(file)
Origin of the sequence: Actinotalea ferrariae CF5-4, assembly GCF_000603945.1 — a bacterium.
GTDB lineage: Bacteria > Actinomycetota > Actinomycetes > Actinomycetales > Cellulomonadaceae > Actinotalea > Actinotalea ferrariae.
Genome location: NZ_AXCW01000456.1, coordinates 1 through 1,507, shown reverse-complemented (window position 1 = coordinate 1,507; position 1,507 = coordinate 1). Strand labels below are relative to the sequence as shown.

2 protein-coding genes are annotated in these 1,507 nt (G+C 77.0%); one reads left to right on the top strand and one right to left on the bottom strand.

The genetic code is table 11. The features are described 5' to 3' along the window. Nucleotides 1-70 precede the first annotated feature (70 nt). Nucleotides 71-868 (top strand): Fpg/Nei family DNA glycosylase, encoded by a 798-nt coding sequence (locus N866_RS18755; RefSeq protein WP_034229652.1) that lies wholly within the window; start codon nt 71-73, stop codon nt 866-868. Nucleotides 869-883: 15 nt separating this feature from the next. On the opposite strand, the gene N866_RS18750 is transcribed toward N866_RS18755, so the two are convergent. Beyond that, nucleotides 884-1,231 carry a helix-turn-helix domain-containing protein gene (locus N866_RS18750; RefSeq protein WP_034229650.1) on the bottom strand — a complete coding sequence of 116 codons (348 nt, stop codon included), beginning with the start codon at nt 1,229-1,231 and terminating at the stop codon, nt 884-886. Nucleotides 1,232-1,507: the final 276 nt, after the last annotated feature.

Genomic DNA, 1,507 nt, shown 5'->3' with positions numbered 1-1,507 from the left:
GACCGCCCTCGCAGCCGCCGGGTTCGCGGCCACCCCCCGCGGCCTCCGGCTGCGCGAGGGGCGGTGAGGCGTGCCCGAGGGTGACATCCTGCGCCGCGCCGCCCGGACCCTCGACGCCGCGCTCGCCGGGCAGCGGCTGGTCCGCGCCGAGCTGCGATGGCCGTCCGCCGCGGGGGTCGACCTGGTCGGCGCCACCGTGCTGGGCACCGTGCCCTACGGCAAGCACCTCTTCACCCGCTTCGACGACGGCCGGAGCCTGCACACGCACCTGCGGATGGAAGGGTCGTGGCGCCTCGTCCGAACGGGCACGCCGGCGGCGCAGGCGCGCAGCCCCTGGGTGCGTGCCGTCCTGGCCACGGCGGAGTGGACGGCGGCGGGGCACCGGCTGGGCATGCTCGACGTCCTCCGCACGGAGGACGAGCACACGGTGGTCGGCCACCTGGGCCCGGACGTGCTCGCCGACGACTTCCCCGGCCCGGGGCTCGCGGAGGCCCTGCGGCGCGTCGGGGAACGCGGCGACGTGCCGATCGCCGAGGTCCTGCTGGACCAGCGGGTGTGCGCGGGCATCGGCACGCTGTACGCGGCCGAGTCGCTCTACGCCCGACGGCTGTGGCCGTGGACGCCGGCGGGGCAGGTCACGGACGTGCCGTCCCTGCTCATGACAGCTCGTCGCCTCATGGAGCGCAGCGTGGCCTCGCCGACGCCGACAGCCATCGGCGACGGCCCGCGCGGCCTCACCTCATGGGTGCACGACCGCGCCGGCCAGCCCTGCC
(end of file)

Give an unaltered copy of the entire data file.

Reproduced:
Origin of the sequence: Actinotalea ferrariae CF5-4, assembly GCF_000603945.1 — a bacterium.
GTDB lineage: Bacteria > Actinomycetota > Actinomycetes > Actinomycetales > Cellulomonadaceae > Actinotalea > Actinotalea ferrariae.
Genome location: NZ_AXCW01000456.1, coordinates 1 through 1,507, shown reverse-complemented (window position 1 = coordinate 1,507; position 1,507 = coordinate 1). Strand labels below are relative to the sequence as shown.

2 protein-coding genes are annotated in these 1,507 nt (G+C 77.0%); one reads left to right on the top strand and one right to left on the bottom strand.

The genetic code is table 11. The features are described 5' to 3' along the window. Nucleotides 1-70 precede the first annotated feature (70 nt). Nucleotides 71-868 (top strand): Fpg/Nei family DNA glycosylase, encoded by a 798-nt coding sequence (locus N866_RS18755; RefSeq protein WP_034229652.1) that lies wholly within the window; start codon nt 71-73, stop codon nt 866-868. Nucleotides 869-883: 15 nt separating this feature from the next. On the opposite strand, the gene N866_RS18750 is transcribed toward N866_RS18755, so the two are convergent. Beyond that, nucleotides 884-1,231 carry a helix-turn-helix domain-containing protein gene (locus N866_RS18750; RefSeq protein WP_034229650.1) on the bottom strand — a complete coding sequence of 116 codons (348 nt, stop codon included), beginning with the start codon at nt 1,229-1,231 and terminating at the stop codon, nt 884-886. Nucleotides 1,232-1,507: the final 276 nt, after the last annotated feature.

Genomic DNA, 1,507 nt, shown 5'->3' with positions numbered 1-1,507 from the left:
GACCGCCCTCGCAGCCGCCGGGTTCGCGGCCACCCCCCGCGGCCTCCGGCTGCGCGAGGGGCGGTGAGGCGTGCCCGAGGGTGACATCCTGCGCCGCGCCGCCCGGACCCTCGACGCCGCGCTCGCCGGGCAGCGGCTGGTCCGCGCCGAGCTGCGATGGCCGTCCGCCGCGGGGGTCGACCTGGTCGGCGCCACCGTGCTGGGCACCGTGCCCTACGGCAAGCACCTCTTCACCCGCTTCGACGACGGCCGGAGCCTGCACACGCACCTGCGGATGGAAGGGTCGTGGCGCCTCGTCCGAACGGGCACGCCGGCGGCGCAGGCGCGCAGCCCCTGGGTGCGTGCCGTCCTGGCCACGGCGGAGTGGACGGCGGCGGGGCACCGGCTGGGCATGCTCGACGTCCTCCGCACGGAGGACGAGCACACGGTGGTCGGCCACCTGGGCCCGGACGTGCTCGCCGACGACTTCCCCGGCCCGGGGCTCGCGGAGGCCCTGCGGCGCGTCGGGGAACGCGGCGACGTGCCGATCGCCGAGGTCCTGCTGGACCAGCGGGTGTGCGCGGGCATCGGCACGCTGTACGCGGCCGAGTCGCTCTACGCCCGACGGCTGTGGCCGTGGACGCCGGCGGGGCAGGTCACGGACGTGCCGTCCCTGCTCATGACAGCTCGTCGCCTCATGGAGCGCAGCGTGGCCTCGCCGACGCCGACAGCCATCGGCGACGGCCCGCGCGGCCTCACCTCATGGGTGCACGACCGCGCCGGCCAGCCCTGCC